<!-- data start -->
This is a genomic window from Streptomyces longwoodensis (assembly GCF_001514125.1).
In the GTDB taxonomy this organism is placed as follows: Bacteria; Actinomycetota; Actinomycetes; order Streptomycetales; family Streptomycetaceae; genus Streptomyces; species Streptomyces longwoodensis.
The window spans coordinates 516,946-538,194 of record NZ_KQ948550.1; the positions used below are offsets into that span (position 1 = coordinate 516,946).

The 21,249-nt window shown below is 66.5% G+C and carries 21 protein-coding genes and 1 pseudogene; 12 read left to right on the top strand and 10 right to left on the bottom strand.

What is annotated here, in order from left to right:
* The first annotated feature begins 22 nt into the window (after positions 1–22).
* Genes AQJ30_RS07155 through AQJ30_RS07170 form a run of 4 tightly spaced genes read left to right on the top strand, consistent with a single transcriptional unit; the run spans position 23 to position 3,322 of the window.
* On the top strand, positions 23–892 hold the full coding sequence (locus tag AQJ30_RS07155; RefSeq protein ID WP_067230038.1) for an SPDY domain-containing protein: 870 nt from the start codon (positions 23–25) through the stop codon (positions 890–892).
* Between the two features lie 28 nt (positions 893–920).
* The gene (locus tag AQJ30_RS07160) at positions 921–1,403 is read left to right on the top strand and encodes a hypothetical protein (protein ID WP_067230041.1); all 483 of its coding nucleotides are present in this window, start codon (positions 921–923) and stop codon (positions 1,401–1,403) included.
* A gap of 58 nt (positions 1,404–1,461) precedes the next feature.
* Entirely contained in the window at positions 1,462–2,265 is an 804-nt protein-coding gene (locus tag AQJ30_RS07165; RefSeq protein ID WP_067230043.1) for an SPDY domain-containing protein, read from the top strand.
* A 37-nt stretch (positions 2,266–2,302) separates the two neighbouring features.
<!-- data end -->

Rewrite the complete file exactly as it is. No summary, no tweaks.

This is a genomic window from Streptomyces longwoodensis (assembly GCF_001514125.1).
In the GTDB taxonomy this organism is placed as follows: Bacteria; Actinomycetota; Actinomycetes; order Streptomycetales; family Streptomycetaceae; genus Streptomyces; species Streptomyces longwoodensis.
The window spans coordinates 516,946-538,194 of record NZ_KQ948550.1; the positions used below are offsets into that span (position 1 = coordinate 516,946).

The 21,249-nt window shown below is 66.5% G+C and carries 21 protein-coding genes and 1 pseudogene; 12 read left to right on the top strand and 10 right to left on the bottom strand.

What is annotated here, in order from left to right:
* The first annotated feature begins 22 nt into the window (after positions 1–22).
* Genes AQJ30_RS07155 through AQJ30_RS07170 form a run of 4 tightly spaced genes read left to right on the top strand, consistent with a single transcriptional unit; the run spans position 23 to position 3,322 of the window.
* On the top strand, positions 23–892 hold the full coding sequence (locus tag AQJ30_RS07155; RefSeq protein ID WP_067230038.1) for an SPDY domain-containing protein: 870 nt from the start codon (positions 23–25) through the stop codon (positions 890–892).
* Between the two features lie 28 nt (positions 893–920).
* The gene (locus tag AQJ30_RS07160) at positions 921–1,403 is read left to right on the top strand and encodes a hypothetical protein (protein ID WP_067230041.1); all 483 of its coding nucleotides are present in this window, start codon (positions 921–923) and stop codon (positions 1,401–1,403) included.
* A gap of 58 nt (positions 1,404–1,461) precedes the next feature.
* Entirely contained in the window at positions 1,462–2,265 is an 804-nt protein-coding gene (locus tag AQJ30_RS07165; RefSeq protein ID WP_067230043.1) for an SPDY domain-containing protein, read from the top strand.
* A 37-nt stretch (positions 2,266–2,302) separates the two neighbouring features.